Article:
The many benefits of time-restricted eating
The how and why of time-restricted eating for health.
Written by
Dan Cable
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Last updated
March 25, 2024
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Time-restricted eating (TRE), the practice of compressing calorie intake into a shorter feeding window, originated from research by Dr Satchin Panda in 2012 [1].

To avoid confusion, TRE is different from intermittent fasting (calorie restriction), but the two practices are often popularly combined. It’s now so popular that people might ask if you’re 16/8 or 18/6, but the more important question may be the timing…

Reaping the benefits of time-restricted eating

I began experimenting with a broad range of fasting, fasting-mimicking and TRE practices in my mid-20s, almost a decade and a half ago, and experienced breakthrough benefits.

Many are increasingly familiar with the headline benefits of fasting — increased fat loss, improved glucose tolerance (insulin sensitivity), improved satiety hormone sensitivity (leptin), reduced inflammatory markers, upregulation of cellular renewal (autophagy and mitophagy), and improved digestion (MMC activation).

More and more research is emerging (e.g. TRE improves microbiome diversity) but the scope of this newsletter isn’t to provide a literature review — our focus is on actionable insight instead [2].

Choosing your eating windows

The popular, mainstream TRE protocol is to ‘fast through the morning and feast into the evening’, likely because of lifestyle preferences (evening social lives), ease of adherence (suppressed morning appetite), and the epinephrine buzz during a morning fast.

However, emerging research suggests that earlier eating windows (eTRE) are superior to the popular delayed eating window (dTRE) as described above [3].

The diurnal cycles of our endocrinology likely explain these benefits and it was the overarching premise of Dr Panda that we should eat in alignment with our circadian rhythm. As a corollary, there’s a plethora of studies showing the poor health outcomes among shift workers who experience extreme dysregulation of circadian rhythms [4].

On these principles, I’m active at 6am, have breakfast at 9am, and consume my last meal at 4pm. If I have dinner plans, I snack at 4pm to ensure I keep dinner light, ideally lean protein plus leafy greens (polyphenols have circadian benefits) so that I’m more fully digested before bed.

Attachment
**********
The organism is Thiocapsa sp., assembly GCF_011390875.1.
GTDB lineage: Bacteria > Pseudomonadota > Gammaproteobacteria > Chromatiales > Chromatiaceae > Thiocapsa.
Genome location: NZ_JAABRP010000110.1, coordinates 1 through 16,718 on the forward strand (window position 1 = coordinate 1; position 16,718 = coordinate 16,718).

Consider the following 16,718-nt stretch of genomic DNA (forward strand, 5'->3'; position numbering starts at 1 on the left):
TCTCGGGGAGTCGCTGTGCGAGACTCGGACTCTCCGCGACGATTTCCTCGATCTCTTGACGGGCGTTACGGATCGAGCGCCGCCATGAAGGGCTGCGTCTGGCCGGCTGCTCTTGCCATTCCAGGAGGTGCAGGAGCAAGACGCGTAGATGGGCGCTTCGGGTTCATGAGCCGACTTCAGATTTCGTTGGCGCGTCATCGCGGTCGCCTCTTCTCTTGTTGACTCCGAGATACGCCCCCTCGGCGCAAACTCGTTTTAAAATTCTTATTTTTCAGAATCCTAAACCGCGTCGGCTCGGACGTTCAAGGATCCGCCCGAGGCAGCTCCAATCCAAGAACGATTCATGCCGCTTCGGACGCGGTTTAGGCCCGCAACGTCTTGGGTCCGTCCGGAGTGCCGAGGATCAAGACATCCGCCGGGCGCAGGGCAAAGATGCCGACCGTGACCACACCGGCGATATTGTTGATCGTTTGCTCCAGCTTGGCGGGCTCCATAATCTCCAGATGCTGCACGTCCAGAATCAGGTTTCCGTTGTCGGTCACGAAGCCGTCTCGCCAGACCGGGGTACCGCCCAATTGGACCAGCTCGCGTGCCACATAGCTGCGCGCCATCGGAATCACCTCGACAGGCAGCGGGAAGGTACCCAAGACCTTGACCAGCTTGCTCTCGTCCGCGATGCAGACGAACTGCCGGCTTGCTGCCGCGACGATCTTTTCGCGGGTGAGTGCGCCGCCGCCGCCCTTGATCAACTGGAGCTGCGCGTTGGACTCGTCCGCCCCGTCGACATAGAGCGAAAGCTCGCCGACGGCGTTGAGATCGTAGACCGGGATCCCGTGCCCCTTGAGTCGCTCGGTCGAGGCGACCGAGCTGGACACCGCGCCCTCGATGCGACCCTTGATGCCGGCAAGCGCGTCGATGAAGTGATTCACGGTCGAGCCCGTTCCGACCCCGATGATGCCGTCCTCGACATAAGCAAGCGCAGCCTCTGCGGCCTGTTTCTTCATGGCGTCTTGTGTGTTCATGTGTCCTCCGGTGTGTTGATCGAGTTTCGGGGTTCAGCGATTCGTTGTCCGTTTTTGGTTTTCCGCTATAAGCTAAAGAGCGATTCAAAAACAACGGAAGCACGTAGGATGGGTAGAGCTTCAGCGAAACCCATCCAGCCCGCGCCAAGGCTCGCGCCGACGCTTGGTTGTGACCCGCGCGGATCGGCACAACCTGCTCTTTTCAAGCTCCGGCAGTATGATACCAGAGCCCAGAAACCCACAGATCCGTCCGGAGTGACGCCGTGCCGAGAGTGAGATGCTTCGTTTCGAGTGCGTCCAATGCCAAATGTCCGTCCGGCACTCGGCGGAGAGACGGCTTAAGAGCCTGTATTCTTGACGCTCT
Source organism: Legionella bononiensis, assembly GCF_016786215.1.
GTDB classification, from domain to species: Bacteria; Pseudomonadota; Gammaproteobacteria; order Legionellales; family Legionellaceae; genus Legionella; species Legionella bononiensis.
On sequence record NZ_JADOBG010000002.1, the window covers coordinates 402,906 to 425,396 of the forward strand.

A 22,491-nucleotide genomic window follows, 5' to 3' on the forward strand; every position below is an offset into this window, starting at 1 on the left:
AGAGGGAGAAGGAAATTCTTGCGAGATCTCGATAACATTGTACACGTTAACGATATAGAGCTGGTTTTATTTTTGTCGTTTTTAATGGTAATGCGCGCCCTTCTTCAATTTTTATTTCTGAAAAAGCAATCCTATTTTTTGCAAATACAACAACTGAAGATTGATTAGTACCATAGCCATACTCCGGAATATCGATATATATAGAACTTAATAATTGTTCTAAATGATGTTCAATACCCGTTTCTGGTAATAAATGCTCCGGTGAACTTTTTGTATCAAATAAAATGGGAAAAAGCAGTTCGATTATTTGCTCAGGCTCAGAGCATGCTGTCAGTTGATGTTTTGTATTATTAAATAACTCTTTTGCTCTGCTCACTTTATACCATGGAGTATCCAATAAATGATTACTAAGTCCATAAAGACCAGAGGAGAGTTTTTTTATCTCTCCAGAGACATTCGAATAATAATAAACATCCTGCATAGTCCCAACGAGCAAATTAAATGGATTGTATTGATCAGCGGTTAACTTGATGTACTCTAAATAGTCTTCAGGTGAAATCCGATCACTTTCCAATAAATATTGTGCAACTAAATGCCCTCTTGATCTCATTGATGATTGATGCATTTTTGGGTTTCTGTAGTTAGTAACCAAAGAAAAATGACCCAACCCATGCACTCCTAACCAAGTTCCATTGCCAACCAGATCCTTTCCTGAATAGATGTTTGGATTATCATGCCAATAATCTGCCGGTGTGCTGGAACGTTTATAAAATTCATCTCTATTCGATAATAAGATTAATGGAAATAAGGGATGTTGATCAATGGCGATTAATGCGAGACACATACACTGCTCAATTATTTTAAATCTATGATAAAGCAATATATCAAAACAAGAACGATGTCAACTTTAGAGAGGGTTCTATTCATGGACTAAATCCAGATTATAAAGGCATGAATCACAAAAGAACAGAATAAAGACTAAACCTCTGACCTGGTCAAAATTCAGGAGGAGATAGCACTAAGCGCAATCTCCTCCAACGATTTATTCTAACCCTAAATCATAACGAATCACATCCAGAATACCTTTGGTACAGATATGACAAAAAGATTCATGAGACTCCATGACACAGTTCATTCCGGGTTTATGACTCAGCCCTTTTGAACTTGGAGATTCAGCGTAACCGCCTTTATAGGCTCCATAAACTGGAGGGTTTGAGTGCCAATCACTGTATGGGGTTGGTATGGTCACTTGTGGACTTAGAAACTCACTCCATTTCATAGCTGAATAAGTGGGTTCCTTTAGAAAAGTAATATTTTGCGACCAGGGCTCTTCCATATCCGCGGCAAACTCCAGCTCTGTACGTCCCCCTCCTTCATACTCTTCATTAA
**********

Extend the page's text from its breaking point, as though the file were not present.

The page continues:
I have gained comfort from studies showing that total protein intake (grams in a day) is more important than timing or regularity of protein intake [5][6]. Therefore, it doesn't matter that I don't have a protein shake every couple of hours.

The intention should not be to make our social lives comport to our nutrition habits, it should be to find solutions within our lifestyle and constraints — this is the value of working with a coach and something we can assist you with at Compound.

Compound is a digital clinic for performance health, for men. Once the exclusive domain of billionaires and Hollywood stars, we're on a mission to make premium concierge care accessible to every man who wants more.

We are integrating diagnostics (bloodwork, scans, etc), treatment (medication, supplementation), performance programming, and support (coaching, accountability, care) — wrapped around a growth mindset.

Obligatory note! Nutrition and sports sciences work within extremely complex systems (our bodies) and struggle to conduct perfect study designs (in humans) and the evidence is never black and white on emerging topics (eTRE vs. dTRE). It’s important to continue re-evaluating our mental models based on the weight of new and extant research and strike the right balance between being progressive and sceptical.

This post contains general information about health and wellness practices. It is not intended as medical advice and should not be treated as such. Please consult with a healthcare professional before starting any new health regimen. This information is provided without any representations or warranties, express or implied.

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